A big one that got away

glovescan0001 A fifth round of odd facts from American soccer history:

---Imagine how American fans would react if something like this were to happen today: On March 7, 1965, the United States opened qualifying for the 1966 World Cup by playing a 2-2 tie with Mexico in front of 22,579 spectators at the Los Angeles Coliseum. Early in the second half, United States goals by Walter Shmotolocha and Helmut Bicek gave the Americans an unexpected 2-1 lead, but Mexico tied the game a few minutes after Bicek's goal and it stayed tied the rest of the way. The tying goal, which deprived the United States of what would have been its first victory over Mexico in 31 years, came on a penalty by Salvador Reyes awarded after American goalkeeper Victor Gerley brought the ball down on the head of a Mexican forward who was harassing him. If I had to pick the situation that the U.S. men have had the most experience at in recent years, it would be protecting a one-goal lead in the second half of a World Cup qualifier. They could have used some of that wisdom on this day.

---You think soccer and poetry don't mix? Well, maybe they don't, because it is a stretch to call what follows poetry. This bit of doggerel appeared in the Newark Evening News the day after the Scots-Americans of Kearny, N.J., won the 1915 American Football Association Cup by beating heavily favored Brooklyn Celtic, 1-0, on a goal by 17-year-old Archie Stark. Came Celtics down from Brooklyn town on championship intent. The Scottish clan, Ameri-can, on winning, too, were bent. Swelled Celtic chests, 'neath emerald vests; they'd win without ado. But Archie Stark, 'ere it was dark, made them a humble crew.

---The first league champion in American soccer was the Hibernians of St. Louis, who took the Western Football Association title in that league's inaugural season, 1883-84. Although it was the first league in American soccer, it wasn't much of a league in that first season. There were only three teams, Hibernians, Thistles and Irish-Americans. Hibernians captured the championship with an unimpressive record of one victory, one defeat and three ties.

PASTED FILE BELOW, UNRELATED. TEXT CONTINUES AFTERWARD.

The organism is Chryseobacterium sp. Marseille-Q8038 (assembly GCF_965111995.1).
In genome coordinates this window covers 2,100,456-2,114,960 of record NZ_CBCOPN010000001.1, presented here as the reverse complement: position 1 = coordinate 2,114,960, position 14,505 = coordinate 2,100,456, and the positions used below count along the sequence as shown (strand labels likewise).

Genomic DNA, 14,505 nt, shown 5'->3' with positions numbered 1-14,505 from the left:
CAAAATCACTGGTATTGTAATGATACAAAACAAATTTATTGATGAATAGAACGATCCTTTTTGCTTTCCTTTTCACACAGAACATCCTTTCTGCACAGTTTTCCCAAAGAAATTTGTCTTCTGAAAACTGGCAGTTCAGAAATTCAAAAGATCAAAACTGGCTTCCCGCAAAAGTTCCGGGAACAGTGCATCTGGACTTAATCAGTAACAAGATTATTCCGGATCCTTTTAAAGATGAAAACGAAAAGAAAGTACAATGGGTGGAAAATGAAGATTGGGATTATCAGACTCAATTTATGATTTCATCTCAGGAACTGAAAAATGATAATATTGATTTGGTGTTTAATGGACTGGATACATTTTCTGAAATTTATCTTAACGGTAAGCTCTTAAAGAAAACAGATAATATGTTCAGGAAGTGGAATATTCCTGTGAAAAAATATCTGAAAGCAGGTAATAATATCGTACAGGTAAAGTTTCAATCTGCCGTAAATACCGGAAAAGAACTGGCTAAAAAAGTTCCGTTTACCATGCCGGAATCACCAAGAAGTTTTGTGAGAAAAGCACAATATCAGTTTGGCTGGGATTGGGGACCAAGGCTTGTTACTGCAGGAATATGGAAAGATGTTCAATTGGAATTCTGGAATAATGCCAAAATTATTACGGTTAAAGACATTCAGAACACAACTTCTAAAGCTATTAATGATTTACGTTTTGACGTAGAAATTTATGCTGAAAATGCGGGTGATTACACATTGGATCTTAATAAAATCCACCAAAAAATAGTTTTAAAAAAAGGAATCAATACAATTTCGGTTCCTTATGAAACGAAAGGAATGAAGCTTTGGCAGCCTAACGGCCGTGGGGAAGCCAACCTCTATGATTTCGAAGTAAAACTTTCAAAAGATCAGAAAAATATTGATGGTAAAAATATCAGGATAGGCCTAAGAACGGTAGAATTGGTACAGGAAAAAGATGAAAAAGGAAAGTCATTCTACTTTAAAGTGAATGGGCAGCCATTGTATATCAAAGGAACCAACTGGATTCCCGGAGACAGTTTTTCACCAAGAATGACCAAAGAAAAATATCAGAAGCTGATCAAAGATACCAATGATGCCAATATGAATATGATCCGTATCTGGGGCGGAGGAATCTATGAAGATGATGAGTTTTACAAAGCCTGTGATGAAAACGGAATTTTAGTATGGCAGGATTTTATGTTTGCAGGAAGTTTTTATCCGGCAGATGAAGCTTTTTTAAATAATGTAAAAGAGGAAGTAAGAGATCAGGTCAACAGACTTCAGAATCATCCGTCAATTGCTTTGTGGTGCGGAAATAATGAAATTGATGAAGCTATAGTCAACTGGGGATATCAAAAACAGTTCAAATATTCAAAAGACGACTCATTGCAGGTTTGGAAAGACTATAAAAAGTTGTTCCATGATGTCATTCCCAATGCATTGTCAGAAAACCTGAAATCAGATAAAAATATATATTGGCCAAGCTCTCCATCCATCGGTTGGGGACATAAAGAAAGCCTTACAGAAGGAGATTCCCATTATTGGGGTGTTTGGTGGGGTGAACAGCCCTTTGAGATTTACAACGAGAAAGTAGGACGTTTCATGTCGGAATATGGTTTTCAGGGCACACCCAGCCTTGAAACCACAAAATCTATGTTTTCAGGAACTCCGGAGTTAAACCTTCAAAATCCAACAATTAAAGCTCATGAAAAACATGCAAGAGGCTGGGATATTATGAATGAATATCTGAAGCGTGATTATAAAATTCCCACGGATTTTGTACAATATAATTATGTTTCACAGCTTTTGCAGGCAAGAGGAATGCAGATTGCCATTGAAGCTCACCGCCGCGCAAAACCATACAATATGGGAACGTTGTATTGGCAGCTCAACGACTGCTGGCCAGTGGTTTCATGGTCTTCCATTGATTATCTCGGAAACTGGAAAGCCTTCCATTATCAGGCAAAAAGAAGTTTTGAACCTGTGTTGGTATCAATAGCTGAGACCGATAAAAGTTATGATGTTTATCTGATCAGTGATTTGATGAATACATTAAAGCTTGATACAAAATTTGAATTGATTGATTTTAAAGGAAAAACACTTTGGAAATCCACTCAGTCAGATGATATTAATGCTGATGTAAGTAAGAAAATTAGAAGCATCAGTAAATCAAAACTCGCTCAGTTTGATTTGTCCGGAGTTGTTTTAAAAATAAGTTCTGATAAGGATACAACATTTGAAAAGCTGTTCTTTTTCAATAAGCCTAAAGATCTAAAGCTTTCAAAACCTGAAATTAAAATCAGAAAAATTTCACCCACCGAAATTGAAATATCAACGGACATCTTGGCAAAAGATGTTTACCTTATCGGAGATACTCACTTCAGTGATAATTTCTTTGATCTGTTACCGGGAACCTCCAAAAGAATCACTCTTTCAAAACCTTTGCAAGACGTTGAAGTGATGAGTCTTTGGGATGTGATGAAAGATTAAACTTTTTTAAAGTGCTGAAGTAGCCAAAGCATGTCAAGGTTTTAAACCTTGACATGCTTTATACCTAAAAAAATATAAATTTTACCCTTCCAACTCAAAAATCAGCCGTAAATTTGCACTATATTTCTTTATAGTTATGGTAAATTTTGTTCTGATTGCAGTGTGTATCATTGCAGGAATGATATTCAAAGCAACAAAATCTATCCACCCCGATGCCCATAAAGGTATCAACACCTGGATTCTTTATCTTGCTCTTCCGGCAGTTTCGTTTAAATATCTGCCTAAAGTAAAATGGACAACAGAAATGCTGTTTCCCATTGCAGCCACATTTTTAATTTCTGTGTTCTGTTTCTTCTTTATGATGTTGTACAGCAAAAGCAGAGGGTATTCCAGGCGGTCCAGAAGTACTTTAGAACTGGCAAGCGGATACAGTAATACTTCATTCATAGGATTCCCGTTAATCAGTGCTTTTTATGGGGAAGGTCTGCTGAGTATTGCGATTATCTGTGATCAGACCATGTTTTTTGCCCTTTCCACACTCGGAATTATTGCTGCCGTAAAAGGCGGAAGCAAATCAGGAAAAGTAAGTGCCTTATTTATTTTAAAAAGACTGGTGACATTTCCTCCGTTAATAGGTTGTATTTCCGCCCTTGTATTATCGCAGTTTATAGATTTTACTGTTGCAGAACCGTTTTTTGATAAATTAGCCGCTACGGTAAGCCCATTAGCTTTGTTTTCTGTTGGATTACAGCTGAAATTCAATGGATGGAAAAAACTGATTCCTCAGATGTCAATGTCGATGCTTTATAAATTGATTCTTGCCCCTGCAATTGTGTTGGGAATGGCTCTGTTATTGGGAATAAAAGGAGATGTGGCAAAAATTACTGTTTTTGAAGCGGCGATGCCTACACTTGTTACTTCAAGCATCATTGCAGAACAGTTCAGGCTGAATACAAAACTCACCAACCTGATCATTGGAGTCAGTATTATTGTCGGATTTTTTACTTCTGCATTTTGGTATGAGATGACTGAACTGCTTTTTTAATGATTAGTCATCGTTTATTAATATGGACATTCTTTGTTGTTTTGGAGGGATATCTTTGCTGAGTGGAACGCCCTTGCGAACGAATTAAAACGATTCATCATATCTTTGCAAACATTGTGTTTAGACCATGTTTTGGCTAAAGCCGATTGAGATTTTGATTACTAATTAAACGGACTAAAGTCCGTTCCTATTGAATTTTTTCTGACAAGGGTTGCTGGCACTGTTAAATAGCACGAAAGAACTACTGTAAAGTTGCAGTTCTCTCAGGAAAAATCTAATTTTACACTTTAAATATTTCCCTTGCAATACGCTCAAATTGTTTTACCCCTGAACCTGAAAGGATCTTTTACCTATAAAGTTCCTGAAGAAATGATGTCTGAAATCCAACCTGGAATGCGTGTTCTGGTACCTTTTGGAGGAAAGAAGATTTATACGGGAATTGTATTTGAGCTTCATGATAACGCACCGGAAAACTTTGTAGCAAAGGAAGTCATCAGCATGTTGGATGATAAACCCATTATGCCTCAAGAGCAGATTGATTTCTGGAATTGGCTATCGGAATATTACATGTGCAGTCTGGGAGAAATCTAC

---During the U.S. team's trip home from the 1930 World Cup in Uruguay, it played six friendlies against Uruguayan and Brazilian clubs. In those six games, 10 United States goals were disallowed, including one against Santos that was disallowed after the game, which had been a 4-3 American victory.

---The first American to referee a game between two other countries was Ed Donaghy, a former Bethlehem Steel player from western Pennsylvania whose refereeing career also included two U.S. Open Cup finals. In 1934, he handled all three games of the World Cup qualifying series betweeen Mexico and Cuba. Those three games, on March 4, March 11 and March 18, all were played in Mexico City and all were won by Mexico.

---Before the first NASL season, in 1968, Dallas Tornado coach Bob Kap, who was Yugoslavian, put together a team of young British, Dutch and Scandinavan players. This team, which supposedly was representing an American city, then went on a bizarre 45-game tour through 19 countries on four continents (particularly Asia) before it ever set foot in the United States. It did win 10 games on that tour, which was eight more than it won during that NASL season.